John Colson: Drop the case, Carbondale — it’s pointless |

John Colson: Drop the case, Carbondale — it’s pointless

I should note right off that, after taking a few weeks off from my column writing duties to travel overseas and help a friend clear out his late mom’s house, I half expected that a Carbondale case involving what many view as police overreaction might somehow have been straightened out.

But, nooooo, as they say, it looks like the case is continuing against Michael Francisco, a Black local resident whom the local police apparently judged either guilty of pointing a finger while Black (at a City Market gas-station attendant back on Christmas Eve), or simply guilty of shopping while Black.

I’ve written about this before, in a rather mystified way, and I remain puzzled by the whole thing.

To begin with, I did not know that pointing a finger for a split-second at another person is a crime in Carbondale.

Admittedly, I don’t often point my finger at someone for any reason, since I prefer eye contact to digital gestures, and I’m not Black. Can it be that the combination of the pointing and the skin color of the so-called “suspect” so alarmed Carbondale Police Chief Kirk Wilson and his officers that they felt the need for drastic action?

Another point that I feel needs clarification is why the cops, while confronting the 55-year-old Francisco, felt it necessary to yank off his Rasta cap, which as anyone familiar with Rasta culture knows is typically a symbol of religious expression, similar to a yarmulke among those of the Jewish faith.

It would seem that Chief Wilson, at least, was aware of the importance of the headgear, since he ordered his officers to put it back on Francisco’s head “properly,” according to one news story about the incident. The same story, in the Glenwood Springs Post Independent, noted that Francisco is a “practicing Rastafarian” originally from the Central American nation of Belize.

The question then arises, would the Carbondale cops have acted the same if the “suspect” had been, say, someone from the Middle East wearing religiously-required garb, or a Hassidic Jew, or some other outwardly evident religious sect? I sure don’t know the answer to that.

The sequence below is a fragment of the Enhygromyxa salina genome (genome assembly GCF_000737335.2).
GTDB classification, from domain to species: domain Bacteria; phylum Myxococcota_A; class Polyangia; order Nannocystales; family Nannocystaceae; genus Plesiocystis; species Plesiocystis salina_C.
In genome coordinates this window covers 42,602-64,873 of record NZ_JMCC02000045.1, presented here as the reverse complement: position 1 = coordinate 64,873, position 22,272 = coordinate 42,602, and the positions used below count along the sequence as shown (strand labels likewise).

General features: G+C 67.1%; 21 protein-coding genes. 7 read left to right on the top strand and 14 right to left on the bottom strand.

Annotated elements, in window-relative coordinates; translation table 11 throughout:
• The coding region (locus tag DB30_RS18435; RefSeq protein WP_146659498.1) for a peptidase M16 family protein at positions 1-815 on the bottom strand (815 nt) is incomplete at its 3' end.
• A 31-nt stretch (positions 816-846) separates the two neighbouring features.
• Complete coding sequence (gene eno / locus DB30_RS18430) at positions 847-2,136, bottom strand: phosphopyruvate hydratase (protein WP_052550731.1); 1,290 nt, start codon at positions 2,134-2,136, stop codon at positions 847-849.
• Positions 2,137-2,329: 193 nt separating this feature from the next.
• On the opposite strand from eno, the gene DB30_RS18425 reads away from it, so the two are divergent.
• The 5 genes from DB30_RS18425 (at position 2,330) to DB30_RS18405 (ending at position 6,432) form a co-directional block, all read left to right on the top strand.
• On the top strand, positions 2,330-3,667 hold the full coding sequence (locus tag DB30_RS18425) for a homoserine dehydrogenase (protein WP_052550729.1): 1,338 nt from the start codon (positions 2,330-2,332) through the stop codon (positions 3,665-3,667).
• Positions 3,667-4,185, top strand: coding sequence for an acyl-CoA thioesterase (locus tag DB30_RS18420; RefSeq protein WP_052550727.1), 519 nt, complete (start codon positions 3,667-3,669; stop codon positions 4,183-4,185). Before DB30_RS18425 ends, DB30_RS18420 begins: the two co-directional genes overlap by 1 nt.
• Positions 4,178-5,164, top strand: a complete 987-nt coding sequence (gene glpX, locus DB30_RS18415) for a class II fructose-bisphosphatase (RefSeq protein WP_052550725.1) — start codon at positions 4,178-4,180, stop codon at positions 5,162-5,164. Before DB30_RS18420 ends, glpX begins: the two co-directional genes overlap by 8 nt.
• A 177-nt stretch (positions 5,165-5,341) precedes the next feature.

News accounts of the incident make much of Wilson’s claim that the store management was “asking us to ask you (Francisco) to leave.” Francisco’s response was that he was never asked to leave the store by any employee, that he had once worked at that very grocery store, and that he currently was working at the City Market in Aspen, all reasonable assertions of his justification for not leaving.

He was asked to leave after a female gas station employee apparently told someone she was “uncomfortable” about Francisco’s behavior, and word got to a member of the store’s management.

It also has come to light that the same gas station employee openly told police she had experienced a “previous situation” involving a Black patron and some type of behavior that made her uncomfortable. What is that all about?

And then there is the reported response from Chief Wilson, who is quoted by the Post Independent as saying that it was Francisco who acted inappropriately when he demanded to know why he was being confronted and maintained that he had done nothing wrong.

“You can’t fight with officers,” Wilson reportedly said, which I guess includes questioning the officers’ authority to detain, arrest and manhandle someone for little, if any, reason.

I can’t help but take exception to Wilson’s remark.

How might that view of police power play out if applied, say, to the ongoing case of 73-year-old Karen Garner in Loveland?

Garner, a White, female sufferer from dementia, in June of last year was thrown to the ground and seriously injured after she reportedly strolled out of a store without paying for less than $13 worth of items.

Family members have said she likely simply forgot to pay, but she was treated like an armed gang-banger by at least three officers, who have since been either suspended or transferred to desk duty during an investigation.

For the past year, ever since George Floyd was killed by a Minneapolis police officer who knelt on Floyd’s neck for more than nine minutes and throttled him, we have been regaled by incidents in which police have gone violently, often fatally haywire, mostly against people of color.

If I were Black and being accosted by police on such meager excuses as in either of these cases — Francisco’s or Garner’s — I, too, would have demanded to know more before being summarily hauled off in custody.

But apparently any kind of resistance to a cop’s acts or attitudes, in Wilson’s view as well as in today’s highly charged racial environment, can mean real trouble.

Such considerations have led me to think it makes much more sense for Carbondale to simply accept that the police overreacted, drop the charges and move on, rather than drag this case out any further.

I mean, what is the point?

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